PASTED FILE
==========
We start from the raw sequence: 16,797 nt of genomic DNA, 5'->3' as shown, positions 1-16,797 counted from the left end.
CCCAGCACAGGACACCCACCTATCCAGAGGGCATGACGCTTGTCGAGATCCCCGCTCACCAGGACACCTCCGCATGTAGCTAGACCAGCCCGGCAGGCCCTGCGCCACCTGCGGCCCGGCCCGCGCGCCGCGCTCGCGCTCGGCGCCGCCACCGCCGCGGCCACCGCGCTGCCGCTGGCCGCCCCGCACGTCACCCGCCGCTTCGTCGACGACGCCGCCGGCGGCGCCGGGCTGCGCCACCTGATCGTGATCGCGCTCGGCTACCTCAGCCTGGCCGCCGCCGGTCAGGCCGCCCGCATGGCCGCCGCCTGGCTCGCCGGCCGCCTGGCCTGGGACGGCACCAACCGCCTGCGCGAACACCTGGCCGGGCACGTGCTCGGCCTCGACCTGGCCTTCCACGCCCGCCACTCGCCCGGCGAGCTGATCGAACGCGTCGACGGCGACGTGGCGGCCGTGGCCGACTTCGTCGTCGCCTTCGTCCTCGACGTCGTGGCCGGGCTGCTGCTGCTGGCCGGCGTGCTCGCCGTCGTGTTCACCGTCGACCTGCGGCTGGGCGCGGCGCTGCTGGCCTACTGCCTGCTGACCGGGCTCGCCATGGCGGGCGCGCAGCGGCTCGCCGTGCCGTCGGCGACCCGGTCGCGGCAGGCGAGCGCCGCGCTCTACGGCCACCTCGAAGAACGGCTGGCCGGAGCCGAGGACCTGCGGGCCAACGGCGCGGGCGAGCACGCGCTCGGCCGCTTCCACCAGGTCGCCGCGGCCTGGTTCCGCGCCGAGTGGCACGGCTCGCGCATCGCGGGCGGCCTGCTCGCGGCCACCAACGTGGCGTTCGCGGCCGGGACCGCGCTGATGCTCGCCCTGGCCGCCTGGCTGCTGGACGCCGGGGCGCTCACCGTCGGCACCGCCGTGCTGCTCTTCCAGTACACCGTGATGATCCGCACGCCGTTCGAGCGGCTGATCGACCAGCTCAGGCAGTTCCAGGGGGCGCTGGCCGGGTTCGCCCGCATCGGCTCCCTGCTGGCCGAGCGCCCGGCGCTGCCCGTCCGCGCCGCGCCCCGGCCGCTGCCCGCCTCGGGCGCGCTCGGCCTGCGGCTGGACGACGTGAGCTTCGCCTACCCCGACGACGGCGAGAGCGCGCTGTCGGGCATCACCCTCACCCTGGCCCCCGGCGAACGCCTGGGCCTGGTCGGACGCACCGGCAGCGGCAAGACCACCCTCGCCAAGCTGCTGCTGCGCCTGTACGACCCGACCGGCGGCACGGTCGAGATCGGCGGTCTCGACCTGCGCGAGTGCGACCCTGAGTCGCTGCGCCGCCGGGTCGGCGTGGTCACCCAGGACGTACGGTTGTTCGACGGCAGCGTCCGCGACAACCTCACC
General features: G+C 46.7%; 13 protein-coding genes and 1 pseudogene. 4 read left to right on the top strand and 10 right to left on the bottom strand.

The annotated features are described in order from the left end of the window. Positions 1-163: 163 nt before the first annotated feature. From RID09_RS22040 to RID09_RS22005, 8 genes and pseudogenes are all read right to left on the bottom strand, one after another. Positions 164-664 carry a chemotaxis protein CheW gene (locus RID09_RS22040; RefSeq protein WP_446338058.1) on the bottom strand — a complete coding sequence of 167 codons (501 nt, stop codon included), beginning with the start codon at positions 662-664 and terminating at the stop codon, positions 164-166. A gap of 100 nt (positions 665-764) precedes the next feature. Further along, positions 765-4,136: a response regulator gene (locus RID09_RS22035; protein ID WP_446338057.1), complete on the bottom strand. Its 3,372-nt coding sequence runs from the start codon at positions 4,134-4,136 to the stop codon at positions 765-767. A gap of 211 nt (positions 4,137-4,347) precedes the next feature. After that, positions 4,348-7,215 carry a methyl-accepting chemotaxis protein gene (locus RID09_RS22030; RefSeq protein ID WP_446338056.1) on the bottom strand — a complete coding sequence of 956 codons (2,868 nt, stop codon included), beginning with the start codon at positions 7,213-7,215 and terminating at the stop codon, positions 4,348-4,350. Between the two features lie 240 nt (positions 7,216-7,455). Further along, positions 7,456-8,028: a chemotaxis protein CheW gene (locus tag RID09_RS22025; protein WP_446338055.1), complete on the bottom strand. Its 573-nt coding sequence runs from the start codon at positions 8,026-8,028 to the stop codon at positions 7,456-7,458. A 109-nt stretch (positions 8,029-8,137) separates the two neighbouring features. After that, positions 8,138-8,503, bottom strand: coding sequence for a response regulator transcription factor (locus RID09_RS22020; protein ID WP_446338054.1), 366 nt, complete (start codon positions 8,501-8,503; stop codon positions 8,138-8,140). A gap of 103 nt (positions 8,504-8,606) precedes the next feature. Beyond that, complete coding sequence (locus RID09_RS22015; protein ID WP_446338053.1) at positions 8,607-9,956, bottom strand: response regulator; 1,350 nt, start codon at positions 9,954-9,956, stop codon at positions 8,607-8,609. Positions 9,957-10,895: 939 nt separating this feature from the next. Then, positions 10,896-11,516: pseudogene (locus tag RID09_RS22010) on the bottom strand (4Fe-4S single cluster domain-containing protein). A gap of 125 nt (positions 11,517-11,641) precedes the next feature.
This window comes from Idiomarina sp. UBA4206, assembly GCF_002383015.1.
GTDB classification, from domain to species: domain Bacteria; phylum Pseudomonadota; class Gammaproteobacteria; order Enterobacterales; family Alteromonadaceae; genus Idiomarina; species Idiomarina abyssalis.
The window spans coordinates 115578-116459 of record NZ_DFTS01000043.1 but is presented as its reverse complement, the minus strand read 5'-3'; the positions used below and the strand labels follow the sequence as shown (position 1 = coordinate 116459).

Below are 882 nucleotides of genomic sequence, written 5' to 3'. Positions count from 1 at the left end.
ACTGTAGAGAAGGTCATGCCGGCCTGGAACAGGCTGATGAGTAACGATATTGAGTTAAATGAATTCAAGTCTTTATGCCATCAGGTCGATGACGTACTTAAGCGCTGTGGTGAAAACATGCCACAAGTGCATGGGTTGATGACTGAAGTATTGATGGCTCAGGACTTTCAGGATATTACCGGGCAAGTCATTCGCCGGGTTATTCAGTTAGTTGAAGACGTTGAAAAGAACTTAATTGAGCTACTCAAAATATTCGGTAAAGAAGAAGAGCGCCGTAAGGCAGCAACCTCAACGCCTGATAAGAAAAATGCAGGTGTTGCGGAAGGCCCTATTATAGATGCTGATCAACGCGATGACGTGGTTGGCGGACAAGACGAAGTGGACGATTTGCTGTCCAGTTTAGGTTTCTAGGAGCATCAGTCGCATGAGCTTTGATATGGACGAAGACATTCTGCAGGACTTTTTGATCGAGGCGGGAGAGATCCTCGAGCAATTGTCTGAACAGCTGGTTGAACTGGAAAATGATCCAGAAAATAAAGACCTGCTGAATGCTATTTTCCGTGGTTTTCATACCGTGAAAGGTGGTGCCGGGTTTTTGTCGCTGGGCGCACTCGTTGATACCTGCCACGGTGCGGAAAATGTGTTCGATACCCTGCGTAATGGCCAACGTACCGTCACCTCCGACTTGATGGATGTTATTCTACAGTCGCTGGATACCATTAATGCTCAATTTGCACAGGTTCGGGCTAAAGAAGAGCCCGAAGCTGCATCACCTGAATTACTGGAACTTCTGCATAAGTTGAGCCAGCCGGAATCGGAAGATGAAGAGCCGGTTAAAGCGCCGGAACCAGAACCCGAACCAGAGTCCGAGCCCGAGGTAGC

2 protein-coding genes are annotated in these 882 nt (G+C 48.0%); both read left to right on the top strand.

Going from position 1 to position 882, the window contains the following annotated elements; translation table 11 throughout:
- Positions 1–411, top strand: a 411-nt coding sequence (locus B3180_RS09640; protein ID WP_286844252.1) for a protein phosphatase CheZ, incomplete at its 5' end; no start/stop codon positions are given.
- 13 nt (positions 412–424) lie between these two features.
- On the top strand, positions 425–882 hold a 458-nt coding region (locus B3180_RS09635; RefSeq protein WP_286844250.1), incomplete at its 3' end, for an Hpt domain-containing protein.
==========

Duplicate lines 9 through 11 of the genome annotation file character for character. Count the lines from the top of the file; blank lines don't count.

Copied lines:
ACTGTAGAGAAGGTCATGCCGGCCTGGAACAGGCTGATGAGTAACGATATTGAGTTAAATGAATTCAAGTCTTTATGCCATCAGGTCGATGACGTACTTAAGCGCTGTGGTGAAAACATGCCACAAGTGCATGGGTTGATGACTGAAGTATTGATGGCTCAGGACTTTCAGGATATTACCGGGCAAGTCATTCGCCGGGTTATTCAGTTAGTTGAAGACGTTGAAAAGAACTTAATTGAGCTACTCAAAATATTCGGTAAAGAAGAAGAGCGCCGTAAGGCAGCAACCTCAACGCCTGATAAGAAAAATGCAGGTGTTGCGGAAGGCCCTATTATAGATGCTGATCAACGCGATGACGTGGTTGGCGGACAAGACGAAGTGGACGATTTGCTGTCCAGTTTAGGTTTCTAGGAGCATCAGTCGCATGAGCTTTGATATGGACGAAGACATTCTGCAGGACTTTTTGATCGAGGCGGGAGAGATCCTCGAGCAATTGTCTGAACAGCTGGTTGAACTGGAAAATGATCCAGAAAATAAAGACCTGCTGAATGCTATTTTCCGTGGTTTTCATACCGTGAAAGGTGGTGCCGGGTTTTTGTCGCTGGGCGCACTCGTTGATACCTGCCACGGTGCGGAAAATGTGTTCGATACCCTGCGTAATGGCCAACGTACCGTCACCTCCGACTTGATGGATGTTATTCTACAGTCGCTGGATACCATTAATGCTCAATTTGCACAGGTTCGGGCTAAAGAAGAGCCCGAAGCTGCATCACCTGAATTACTGGAACTTCTGCATAAGTTGAGCCAGCCGGAATCGGAAGATGAAGAGCCGGTTAAAGCGCCGGAACCAGAACCCGAACCAGAGTCCGAGCCCGAGGTAGC

2 protein-coding genes are annotated in these 882 nt (G+C 48.0%); both read left to right on the top strand.

Going from position 1 to position 882, the window contains the following annotated elements; translation table 11 throughout: